If you are blessed enough to be experiencing the benefits of double glazing including increased thermal efficiency, less noise transmission from outside and great looking windows, then you’re fortunate. However, as winter draws in and the days and nights become more cutting, you may start to notice condensation appearing on your double glazing; here’s why.
Air contains water vapour, and on freezing days the moisture can convert from a gas into a liquid. As the vapour meets the colder surface of the glass, it loses sufficient energy to convert into liquid droplets on your windows in the form of condensation. The droplets cling to the glass until they are heavy enough to roll down and pool on your window sill.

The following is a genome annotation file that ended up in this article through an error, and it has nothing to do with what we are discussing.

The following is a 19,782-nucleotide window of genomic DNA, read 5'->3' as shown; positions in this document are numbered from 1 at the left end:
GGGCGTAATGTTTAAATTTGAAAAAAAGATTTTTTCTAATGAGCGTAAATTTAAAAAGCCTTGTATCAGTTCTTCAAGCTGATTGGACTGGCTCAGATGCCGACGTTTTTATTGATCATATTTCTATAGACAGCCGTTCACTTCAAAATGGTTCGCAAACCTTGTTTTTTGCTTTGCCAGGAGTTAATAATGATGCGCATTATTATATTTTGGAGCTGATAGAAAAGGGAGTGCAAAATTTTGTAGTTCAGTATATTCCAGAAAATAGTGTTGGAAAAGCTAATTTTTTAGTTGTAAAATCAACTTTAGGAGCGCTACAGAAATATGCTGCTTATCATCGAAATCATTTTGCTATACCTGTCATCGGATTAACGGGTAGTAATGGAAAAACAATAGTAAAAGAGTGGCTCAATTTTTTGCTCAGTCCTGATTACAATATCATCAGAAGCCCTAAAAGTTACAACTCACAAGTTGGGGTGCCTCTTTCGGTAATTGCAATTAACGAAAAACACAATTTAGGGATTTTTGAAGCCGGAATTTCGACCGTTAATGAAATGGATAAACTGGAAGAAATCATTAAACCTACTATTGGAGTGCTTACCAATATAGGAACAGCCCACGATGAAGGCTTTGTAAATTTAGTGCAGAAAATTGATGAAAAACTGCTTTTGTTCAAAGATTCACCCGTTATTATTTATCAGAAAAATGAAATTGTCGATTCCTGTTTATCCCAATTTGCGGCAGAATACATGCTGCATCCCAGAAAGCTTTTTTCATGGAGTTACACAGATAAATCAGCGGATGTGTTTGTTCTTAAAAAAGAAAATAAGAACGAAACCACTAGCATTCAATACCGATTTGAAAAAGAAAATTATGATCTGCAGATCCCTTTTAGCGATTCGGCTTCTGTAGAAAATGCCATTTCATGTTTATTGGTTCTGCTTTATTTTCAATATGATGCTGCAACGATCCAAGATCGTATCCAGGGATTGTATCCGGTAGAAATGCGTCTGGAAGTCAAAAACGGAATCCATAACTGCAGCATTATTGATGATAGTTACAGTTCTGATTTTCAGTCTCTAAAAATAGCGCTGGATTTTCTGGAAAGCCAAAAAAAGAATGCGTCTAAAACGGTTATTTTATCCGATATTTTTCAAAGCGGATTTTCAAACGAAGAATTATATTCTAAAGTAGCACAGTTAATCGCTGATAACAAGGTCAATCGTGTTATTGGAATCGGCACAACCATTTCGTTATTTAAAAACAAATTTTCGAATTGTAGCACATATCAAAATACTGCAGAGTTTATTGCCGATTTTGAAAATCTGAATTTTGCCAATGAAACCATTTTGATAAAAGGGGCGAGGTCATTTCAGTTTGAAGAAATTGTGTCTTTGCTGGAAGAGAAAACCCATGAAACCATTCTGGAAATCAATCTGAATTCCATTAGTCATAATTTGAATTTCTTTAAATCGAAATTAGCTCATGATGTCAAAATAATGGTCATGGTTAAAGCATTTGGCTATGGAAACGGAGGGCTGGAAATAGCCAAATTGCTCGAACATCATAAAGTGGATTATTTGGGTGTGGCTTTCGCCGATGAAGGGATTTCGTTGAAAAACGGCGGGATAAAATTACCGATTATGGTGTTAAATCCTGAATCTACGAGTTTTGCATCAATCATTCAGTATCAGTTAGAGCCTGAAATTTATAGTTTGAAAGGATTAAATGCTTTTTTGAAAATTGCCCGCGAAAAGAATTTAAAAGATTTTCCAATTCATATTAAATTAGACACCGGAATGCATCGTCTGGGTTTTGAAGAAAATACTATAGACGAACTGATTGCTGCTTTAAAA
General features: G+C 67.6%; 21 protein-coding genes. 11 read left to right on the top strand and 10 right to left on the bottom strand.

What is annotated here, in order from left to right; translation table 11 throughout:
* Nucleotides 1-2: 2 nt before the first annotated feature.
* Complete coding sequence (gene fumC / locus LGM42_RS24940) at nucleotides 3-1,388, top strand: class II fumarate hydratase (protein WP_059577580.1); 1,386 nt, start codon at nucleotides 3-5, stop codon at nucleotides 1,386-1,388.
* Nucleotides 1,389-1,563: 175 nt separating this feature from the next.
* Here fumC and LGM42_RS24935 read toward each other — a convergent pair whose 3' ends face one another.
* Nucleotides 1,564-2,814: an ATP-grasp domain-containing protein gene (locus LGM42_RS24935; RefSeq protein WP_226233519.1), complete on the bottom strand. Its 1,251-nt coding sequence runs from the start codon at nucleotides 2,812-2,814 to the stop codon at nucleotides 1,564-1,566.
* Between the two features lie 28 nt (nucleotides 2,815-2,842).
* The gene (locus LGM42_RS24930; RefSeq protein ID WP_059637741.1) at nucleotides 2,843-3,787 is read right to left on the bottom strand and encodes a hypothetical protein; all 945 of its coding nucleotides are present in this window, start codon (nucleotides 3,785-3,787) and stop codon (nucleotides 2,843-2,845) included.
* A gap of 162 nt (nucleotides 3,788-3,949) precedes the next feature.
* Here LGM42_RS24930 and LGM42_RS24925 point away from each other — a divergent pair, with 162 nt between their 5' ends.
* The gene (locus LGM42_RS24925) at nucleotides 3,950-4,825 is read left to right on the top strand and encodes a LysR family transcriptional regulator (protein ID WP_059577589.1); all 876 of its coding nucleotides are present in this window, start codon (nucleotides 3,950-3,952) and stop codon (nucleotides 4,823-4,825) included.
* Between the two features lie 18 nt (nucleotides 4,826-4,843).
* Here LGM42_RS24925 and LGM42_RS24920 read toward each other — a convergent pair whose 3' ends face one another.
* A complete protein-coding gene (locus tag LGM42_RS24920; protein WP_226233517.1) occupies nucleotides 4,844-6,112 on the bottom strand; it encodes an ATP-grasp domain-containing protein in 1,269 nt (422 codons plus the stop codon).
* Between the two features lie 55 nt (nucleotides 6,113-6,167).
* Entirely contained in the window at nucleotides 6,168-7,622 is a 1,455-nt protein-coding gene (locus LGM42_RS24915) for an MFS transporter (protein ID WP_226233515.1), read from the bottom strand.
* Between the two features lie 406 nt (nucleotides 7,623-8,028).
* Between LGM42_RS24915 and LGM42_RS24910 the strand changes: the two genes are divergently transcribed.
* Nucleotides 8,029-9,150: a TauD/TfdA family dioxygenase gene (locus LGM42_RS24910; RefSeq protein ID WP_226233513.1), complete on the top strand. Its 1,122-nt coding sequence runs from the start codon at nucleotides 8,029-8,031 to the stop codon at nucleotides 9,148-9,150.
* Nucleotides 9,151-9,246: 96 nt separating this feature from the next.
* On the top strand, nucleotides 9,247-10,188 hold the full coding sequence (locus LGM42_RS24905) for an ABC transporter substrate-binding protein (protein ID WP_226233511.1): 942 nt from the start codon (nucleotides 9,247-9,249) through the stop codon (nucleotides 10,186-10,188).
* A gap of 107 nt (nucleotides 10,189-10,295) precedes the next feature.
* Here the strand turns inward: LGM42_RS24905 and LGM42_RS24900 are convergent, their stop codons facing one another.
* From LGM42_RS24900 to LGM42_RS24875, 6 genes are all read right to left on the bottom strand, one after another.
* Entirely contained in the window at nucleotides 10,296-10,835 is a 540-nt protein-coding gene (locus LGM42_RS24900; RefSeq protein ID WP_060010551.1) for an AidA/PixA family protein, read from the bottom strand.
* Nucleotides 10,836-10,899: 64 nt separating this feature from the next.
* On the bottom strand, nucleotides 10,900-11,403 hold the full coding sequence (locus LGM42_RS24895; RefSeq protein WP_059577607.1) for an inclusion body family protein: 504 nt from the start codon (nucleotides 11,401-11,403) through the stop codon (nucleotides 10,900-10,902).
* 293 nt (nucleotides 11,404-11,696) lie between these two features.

Why condensation can be an issue
First of all, condensation is unsightly and is generally something people want to try and avoid in their Coventry home if possible. The chief problem with condensation lies in damp and mould. If left untreated black spot mould can cause all types of health problems, so condensation is something best eliminated swiftly.
Steps you can take to reduce condensation
To reduce condensation in your home and on your double glazing there are several steps you can take, which mainly centre on ventilation and controlling the concentration of moisture in the air. These are namely:
- Opening windows where possible to improve the airflow without inducing hypothermia.
- Having trickle vents placed in your window frames will aid airflow while minimising heat loss
- If individual rooms suffer particularly badly with condensation and damp, then consider introducing a dehumidifier in there to lower the ambient moisture.